- Make checklists. This flows from the former. Each day is accompanied by a checklist of “must-do’s” and “would-like-to-do’s”. This helps me focus when I get a spare minute to complete a certain task and guides my determination of the big rocks.
- Use my evenings to plan my next day. Another game changer was taking five minutes each night to plan specifics for the following day. That way, I wasn’t left stumbling through the mornings wondering what I should do and when.
- Take natural breaks. When I was formulating our schedule, I included times of natural breaks. I scheduled in snuggle time with the baby in the mornings, play time when he wakes up from naps, and family time right after dinner. This helped our schedule feel more natural and not so forced.
Determine a Dedicated Work Place
Once I realized that I am more proficient and productive in a certain area of our home, I made that my designated work place. It’s easy to hop around the house and work wherever you are in the moment, but forming a habit of maintaining a work-related mindset in a particular area has proven to be very fruitful for me. It helps me stay focused and honestly, I am able to crank out many more projects than when I worked anywhere and everywhere.
Employ Outside Help
Aside from rallying my husband’s help and support, employing outside help was another beneficial decision we made. Most weeks, we have a mother’s helper come on one day for about three hours. This allows me to escape to my favorite coffee shop and work on projects that require even more concentration and time. Of course, everyone has to weigh if the expense and time away from home is worth it in their particular situation; but for us, it was a no brainer.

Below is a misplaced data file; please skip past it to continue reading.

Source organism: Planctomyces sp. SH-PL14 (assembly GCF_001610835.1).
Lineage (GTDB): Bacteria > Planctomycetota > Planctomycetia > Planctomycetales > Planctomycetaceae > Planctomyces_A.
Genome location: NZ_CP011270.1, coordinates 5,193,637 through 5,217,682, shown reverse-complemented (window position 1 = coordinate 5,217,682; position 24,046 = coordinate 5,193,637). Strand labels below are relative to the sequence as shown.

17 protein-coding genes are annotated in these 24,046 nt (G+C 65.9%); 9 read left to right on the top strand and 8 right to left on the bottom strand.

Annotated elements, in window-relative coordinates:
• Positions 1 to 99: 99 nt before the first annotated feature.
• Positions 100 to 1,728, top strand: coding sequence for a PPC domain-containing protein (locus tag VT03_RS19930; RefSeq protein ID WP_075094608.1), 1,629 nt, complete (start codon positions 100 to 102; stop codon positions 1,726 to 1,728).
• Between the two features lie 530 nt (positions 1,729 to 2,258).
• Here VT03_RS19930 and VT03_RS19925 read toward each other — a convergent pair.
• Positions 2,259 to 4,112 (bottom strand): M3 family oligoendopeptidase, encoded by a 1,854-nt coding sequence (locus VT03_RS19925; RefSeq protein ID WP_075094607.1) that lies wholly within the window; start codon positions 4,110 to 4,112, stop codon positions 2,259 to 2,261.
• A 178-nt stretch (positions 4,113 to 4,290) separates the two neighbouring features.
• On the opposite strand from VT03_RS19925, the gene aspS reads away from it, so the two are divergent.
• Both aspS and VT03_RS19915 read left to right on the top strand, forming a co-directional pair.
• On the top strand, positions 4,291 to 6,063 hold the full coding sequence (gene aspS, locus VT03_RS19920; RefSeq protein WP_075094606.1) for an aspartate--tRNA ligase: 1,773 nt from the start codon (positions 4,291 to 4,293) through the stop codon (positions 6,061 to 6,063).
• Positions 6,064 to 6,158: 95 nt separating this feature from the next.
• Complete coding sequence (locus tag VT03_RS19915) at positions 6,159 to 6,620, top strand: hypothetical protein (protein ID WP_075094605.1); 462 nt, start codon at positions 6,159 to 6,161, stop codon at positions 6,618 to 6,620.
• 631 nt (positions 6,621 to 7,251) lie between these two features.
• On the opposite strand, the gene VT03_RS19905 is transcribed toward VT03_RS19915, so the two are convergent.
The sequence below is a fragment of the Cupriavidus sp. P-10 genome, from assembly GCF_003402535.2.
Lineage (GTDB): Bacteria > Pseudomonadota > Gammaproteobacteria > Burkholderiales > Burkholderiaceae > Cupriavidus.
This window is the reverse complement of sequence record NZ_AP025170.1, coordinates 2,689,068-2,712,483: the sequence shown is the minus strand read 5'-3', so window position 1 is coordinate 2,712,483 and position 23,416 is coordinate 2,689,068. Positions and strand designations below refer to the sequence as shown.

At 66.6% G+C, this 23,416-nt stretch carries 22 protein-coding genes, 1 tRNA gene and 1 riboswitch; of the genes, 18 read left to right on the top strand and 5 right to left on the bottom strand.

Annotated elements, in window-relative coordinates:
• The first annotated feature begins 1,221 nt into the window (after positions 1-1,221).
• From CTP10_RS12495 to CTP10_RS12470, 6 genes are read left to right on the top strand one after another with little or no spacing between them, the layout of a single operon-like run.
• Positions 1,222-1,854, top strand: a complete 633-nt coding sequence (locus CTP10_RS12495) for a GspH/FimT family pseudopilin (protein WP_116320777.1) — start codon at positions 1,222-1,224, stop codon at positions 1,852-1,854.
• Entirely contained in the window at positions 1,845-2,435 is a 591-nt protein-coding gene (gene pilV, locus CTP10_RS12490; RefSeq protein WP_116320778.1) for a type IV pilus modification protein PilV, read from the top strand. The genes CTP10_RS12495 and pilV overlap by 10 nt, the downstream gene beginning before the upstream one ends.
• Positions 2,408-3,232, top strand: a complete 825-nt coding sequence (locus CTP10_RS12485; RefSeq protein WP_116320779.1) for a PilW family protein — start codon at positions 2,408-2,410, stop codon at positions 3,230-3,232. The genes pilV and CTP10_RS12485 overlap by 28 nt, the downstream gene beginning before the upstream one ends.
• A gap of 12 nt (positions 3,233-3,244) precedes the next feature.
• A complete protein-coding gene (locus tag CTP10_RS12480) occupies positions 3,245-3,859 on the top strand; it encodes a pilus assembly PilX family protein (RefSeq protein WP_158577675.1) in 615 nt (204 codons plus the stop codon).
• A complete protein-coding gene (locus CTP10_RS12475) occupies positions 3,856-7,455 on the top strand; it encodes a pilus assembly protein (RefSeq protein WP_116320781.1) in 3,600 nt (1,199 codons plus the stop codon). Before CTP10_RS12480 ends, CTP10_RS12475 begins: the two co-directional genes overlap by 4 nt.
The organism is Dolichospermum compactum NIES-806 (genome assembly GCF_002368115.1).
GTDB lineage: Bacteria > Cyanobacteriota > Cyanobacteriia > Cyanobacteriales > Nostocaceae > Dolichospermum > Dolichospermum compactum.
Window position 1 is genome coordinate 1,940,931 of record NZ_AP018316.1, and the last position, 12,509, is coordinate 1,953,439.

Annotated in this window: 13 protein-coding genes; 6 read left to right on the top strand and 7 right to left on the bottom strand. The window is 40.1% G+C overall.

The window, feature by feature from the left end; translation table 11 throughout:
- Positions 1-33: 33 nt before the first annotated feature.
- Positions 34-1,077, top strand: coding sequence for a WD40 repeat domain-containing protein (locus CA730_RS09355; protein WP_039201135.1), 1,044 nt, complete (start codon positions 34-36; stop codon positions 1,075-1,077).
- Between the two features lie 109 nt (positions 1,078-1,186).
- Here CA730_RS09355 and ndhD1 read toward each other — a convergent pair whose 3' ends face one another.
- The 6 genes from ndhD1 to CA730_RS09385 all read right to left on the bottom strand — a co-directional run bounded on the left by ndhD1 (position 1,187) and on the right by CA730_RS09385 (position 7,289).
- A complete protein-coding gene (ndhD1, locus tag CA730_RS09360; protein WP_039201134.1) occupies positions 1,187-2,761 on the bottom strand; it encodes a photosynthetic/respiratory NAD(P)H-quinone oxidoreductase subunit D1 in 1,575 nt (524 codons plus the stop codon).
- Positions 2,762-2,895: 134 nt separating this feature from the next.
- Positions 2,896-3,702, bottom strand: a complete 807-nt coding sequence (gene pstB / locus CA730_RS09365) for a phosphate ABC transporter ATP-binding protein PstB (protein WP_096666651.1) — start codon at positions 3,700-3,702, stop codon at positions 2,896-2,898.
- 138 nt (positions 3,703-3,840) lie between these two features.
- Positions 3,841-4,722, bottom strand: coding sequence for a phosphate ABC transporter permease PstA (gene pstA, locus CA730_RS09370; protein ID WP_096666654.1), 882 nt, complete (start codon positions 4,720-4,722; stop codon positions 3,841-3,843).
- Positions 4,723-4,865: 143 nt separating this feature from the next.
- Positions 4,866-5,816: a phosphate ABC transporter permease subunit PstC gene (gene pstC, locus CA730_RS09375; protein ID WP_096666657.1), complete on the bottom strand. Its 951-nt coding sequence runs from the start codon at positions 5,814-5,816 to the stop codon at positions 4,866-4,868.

Take Care of My Person
If I’m eating well, sleeping well, exercising, and making time for prayer, my productivity and creativity increase. When I allow these things to fall by the wayside, everything suffers. By making time for these things I am able to not only relieve stress but have more energy to do the things required from me.
This one can be the most difficult. When we work from home, especially if we’re entrepreneurs, there is always more we can do. We can always get ahead, be more present on social media, do more research, and so on. There is a constant temptation to keep working until you’ve completed all the things. But that may never happen. There’s always more to be done and we should be striving for that, but we also shouldn’t be forsaking our family or our person. I have found it helpful to set an absolute stop-working time. By this time, all my necessary tasks are completed, and even most of my “would-like-to-do’s” have been checked off the list. This is the time that I make for casual reading, watching a show with Dave, and prayer. And in the long run, this makes me a much happier and more efficient wife, mom, and employee.
How many of you work from home? What are your secrets? And for everyone, how do you manage your time and work/life balance? We’re finding that it’s a never ending quest to strike that balance, and I’d love to hear your input!